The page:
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Eric Revis

Eric Revis Photography by Jati Lindsay

Grammy winner Eric Revis knows what he desires and how he prefers it done. As a bass instrumentalist and composer, such power have assisted him fully to establish himself as a high skilled musician and enable him to release his latest CD Laughters Necklace of Tears, which features collaborations with Orrin Evans, Gerald Cleaver, John Ellis, Stacy Dillard andOz Noy.

He remarks that jazz found him when he started off playing electric bass in funk and rock bands as a teenager. As he got older and began improving, he started working in a variety of bands, playing all types of music. Revis explains he was lucky enough to have an older musician with whom he played with and introduced him to an extensive Jazz record collection. Soon after he switched to the double bass.

Revis willpower and long-range vision have created the space for sacred sparks. Music is life for him: "It is really ingrained into my being. I don't think of it as being something separate. It is as much a part of me as breathing". He recalls that for a number of years his main concern was to just improve and develop himself. Though this is still his main objective he now feels obliged and compelled to live up to the great tradition of this music and the great heroes of his instrument.

Those heroes he refers to are Wilbur Ware, Jimmy Blanton, Paul Chambers, George Tucker, Charlie Haden, Gary Peacock (1964), Beb Guerin, Jimmy Garrison, Fred Hopkins, Malachi Favors, James Jamerson, Bootsy Collins, Aston "Family Man" Barrett, Cachao, Cachaito,and Andy Gonzales.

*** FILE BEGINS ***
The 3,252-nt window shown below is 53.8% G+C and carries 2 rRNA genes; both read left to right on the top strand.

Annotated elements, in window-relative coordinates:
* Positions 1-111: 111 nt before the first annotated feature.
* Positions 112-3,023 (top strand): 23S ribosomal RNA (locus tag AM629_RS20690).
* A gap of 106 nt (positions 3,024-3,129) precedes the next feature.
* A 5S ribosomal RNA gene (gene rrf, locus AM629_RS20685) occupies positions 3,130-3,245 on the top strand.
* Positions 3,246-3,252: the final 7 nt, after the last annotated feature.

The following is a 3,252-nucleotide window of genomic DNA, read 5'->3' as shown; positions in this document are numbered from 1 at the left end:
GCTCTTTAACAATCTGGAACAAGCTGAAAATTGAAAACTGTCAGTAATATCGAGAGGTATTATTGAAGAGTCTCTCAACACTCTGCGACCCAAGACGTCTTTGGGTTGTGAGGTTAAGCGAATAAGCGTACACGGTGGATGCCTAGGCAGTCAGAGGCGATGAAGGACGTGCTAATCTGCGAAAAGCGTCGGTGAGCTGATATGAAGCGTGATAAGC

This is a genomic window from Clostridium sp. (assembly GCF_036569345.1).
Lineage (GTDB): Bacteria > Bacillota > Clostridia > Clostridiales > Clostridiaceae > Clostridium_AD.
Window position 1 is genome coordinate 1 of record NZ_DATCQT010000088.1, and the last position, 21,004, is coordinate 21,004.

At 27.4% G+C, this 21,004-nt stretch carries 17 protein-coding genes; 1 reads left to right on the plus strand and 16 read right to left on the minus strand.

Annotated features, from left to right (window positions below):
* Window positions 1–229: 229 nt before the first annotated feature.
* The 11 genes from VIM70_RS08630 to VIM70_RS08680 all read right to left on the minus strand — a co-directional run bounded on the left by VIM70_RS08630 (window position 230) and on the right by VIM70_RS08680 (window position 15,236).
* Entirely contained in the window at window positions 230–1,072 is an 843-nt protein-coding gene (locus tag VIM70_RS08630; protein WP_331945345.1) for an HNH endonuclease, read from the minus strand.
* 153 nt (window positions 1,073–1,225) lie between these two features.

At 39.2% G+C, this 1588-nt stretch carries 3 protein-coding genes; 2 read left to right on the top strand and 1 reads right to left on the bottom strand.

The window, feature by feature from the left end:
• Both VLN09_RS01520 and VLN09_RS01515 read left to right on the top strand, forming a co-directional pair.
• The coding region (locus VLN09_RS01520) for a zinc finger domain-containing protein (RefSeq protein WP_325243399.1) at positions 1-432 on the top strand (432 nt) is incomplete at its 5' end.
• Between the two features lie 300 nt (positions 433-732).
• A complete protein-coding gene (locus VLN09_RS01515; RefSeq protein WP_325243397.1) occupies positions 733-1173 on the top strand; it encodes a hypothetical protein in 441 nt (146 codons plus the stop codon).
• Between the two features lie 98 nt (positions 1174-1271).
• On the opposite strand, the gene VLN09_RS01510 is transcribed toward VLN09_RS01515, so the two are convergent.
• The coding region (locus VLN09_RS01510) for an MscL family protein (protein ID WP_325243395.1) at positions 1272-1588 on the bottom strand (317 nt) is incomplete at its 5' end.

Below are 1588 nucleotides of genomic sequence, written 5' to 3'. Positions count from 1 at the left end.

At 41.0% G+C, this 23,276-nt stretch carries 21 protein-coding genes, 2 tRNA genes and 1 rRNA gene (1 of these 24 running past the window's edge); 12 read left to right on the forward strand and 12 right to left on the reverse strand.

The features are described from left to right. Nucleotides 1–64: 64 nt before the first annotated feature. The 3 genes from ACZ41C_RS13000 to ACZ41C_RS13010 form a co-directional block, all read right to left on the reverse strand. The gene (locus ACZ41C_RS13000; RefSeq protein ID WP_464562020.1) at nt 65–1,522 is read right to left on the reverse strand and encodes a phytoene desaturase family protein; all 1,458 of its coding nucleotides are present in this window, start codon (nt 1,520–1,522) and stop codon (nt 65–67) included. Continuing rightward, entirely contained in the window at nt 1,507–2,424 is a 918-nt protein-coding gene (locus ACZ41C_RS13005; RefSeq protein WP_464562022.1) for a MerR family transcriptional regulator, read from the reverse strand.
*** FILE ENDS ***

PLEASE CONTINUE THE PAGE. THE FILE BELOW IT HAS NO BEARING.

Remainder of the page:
Revis has always been totally connected with his personal mission and musical goal. At various times in his development different types of music were very influential: when growing up it was Funk, R&B and Rock. His first forays into jazz were the music of Miles Davis, Ahmad Jamal, all of the great Blue Note recordings and Ornette Coleman. Then, when he attended university in New Orleans, he embraced the music of Louis Armstrong, Jelly Roll Morton and such. He reflects: "during all of these phases, I was always drawn to the music that is considered "free" or "avant-garde".

Eric Revis, who was born in Los Angeles and relocated in San Antonio moved to New York in 1994 and became the bassist for Ms. Betty Carter. This was definitely life changing for him. He recalls: "during my first few years in New York I had to come to grips with contextualizing all different elements. This often involved me doing a lot of different gigs on a lot of different scenes".

Though the move to New York put Revis on his amazing journey, he transcended burdens opening the channel for greater visions. He outlines : "The funny thing about NYC is that it is very cliquish, so a lot of times people had no idea that while I may be doing a very "conventional" jazz gig...I was also doing "free" jazz gigs.....as well as some experimental hip-hop gigs...etc."

Revis reflects: "this atmosphere benefited me tremendously; because while most musicians are seemingly stuck in a certain element and feel that their particular element is somehow superior to others...I saw no hierarchy as it pertains to creative music. I have always felt that if it is good and done with conviction, I am down with it. On the other hand, the problem it presented was that a lot of times I would be inspired to draw on these different facets...and on certain gigs the other musicians weren't feeling it at all. So I kept these different elements separate for quite a while".